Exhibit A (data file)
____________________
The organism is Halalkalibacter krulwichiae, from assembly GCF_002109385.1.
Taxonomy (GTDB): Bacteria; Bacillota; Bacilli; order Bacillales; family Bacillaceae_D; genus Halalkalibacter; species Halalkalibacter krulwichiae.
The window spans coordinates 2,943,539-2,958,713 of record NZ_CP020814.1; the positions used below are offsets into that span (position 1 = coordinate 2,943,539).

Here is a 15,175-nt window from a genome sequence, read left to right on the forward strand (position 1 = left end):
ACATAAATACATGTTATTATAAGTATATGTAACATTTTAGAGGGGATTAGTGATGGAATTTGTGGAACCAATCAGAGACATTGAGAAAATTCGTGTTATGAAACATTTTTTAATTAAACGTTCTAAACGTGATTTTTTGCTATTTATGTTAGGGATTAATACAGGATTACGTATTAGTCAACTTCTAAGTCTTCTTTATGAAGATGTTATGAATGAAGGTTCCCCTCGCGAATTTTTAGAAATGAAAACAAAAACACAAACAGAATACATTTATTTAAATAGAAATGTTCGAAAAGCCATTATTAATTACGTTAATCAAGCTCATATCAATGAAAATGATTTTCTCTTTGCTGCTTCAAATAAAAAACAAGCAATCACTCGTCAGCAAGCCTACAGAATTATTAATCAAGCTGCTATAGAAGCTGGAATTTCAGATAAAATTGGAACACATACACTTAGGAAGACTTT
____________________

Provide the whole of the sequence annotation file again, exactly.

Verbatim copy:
The organism is Halalkalibacter krulwichiae, from assembly GCF_002109385.1.
Taxonomy (GTDB): Bacteria; Bacillota; Bacilli; order Bacillales; family Bacillaceae_D; genus Halalkalibacter; species Halalkalibacter krulwichiae.
The window spans coordinates 2,943,539-2,958,713 of record NZ_CP020814.1; the positions used below are offsets into that span (position 1 = coordinate 2,943,539).

Here is a 15,175-nt window from a genome sequence, read left to right on the forward strand (position 1 = left end):
ACATAAATACATGTTATTATAAGTATATGTAACATTTTAGAGGGGATTAGTGATGGAATTTGTGGAACCAATCAGAGACATTGAGAAAATTCGTGTTATGAAACATTTTTTAATTAAACGTTCTAAACGTGATTTTTTGCTATTTATGTTAGGGATTAATACAGGATTACGTATTAGTCAACTTCTAAGTCTTCTTTATGAAGATGTTATGAATGAAGGTTCCCCTCGCGAATTTTTAGAAATGAAAACAAAAACACAAACAGAATACATTTATTTAAATAGAAATGTTCGAAAAGCCATTATTAATTACGTTAATCAAGCTCATATCAATGAAAATGATTTTCTCTTTGCTGCTTCAAATAAAAAACAAGCAATCACTCGTCAGCAAGCCTACAGAATTATTAATCAAGCTGCTATAGAAGCTGGAATTTCAGATAAAATTGGAACACATACACTTAGGAAGACTTT